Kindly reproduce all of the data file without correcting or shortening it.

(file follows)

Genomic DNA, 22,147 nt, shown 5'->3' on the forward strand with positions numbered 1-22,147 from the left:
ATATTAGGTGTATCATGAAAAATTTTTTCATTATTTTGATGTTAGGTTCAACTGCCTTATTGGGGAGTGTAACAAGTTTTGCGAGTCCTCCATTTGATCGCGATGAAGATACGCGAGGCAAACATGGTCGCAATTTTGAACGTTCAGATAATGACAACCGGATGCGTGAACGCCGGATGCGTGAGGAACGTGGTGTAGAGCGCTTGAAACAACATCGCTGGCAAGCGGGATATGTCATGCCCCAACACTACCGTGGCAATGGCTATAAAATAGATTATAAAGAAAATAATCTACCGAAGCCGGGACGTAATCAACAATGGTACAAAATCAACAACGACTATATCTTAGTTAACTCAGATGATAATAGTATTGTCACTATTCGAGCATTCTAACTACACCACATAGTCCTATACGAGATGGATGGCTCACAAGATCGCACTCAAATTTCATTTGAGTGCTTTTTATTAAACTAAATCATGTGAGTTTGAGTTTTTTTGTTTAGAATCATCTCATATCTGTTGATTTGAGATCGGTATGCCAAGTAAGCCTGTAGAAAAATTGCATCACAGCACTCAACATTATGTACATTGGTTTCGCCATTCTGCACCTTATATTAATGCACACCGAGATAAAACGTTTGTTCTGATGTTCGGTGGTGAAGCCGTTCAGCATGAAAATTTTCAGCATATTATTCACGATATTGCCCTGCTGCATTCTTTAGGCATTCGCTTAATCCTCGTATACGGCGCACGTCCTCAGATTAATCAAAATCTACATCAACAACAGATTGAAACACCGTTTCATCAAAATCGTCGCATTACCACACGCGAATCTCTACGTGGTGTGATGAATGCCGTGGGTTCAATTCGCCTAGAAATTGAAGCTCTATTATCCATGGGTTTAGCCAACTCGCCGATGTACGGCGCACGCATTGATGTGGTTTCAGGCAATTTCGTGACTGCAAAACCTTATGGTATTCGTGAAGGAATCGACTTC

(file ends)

Genomic DNA, 22,147 nt, shown 5'->3' on the forward strand with positions numbered 1-22,147 from the left:
ATATTAGGTGTATCATGAAAAATTTTTTCATTATTTTGATGTTAGGTTCAACTGCCTTATTGGGGAGTGTAACAAGTTTTGCGAGTCCTCCATTTGATCGCGATGAAGATACGCGAGGCAAACATGGTCGCAATTTTGAACGTTCAGATAATGACAACCGGATGCGTGAACGCCGGATGCGTGAGGAACGTGGTGTAGAGCGCTTGAAACAACATCGCTGGCAAGCGGGATATGTCATGCCCCAACACTACCGTGGCAATGGCTATAAAATAGATTATAAAGAAAATAATCTACCGAAGCCGGGACGTAATCAACAATGGTACAAAATCAACAACGACTATATCTTAGTTAACTCAGATGATAATAGTATTGTCACTATTCGAGCATTCTAACTACACCACATAGTCCTATACGAGATGGATGGCTCACAAGATCGCACTCAAATTTCATTTGAGTGCTTTTTATTAAACTAAATCATGTGAGTTTGAGTTTTTTTGTTTAGAATCATCTCATATCTGTTGATTTGAGATCGGTATGCCAAGTAAGCCTGTAGAAAAATTGCATCACAGCACTCAACATTATGTACATTGGTTTCGCCATTCTGCACCTTATATTAATGCACACCGAGATAAAACGTTTGTTCTGATGTTCGGTGGTGAAGCCGTTCAGCATGAAAATTTTCAGCATATTATTCACGATATTGCCCTGCTGCATTCTTTAGGCATTCGCTTAATCCTCGTATACGGCGCACGTCCTCAGATTAATCAAAATCTACATCAACAACAGATTGAAACACCGTTTCATCAAAATCGTCGCATTACCACACGCGAATCTCTACGTGGTGTGATGAATGCCGTGGGTTCAATTCGCCTAGAAATTGAAGCTCTATTATCCATGGGTTTAGCCAACTCGCCGATGTACGGCGCACGCATTGATGTGGTTTCAGGCAATTTCGTGACTGCAAAACCTTATGGTATTCGTGAAGGAATCGACTTC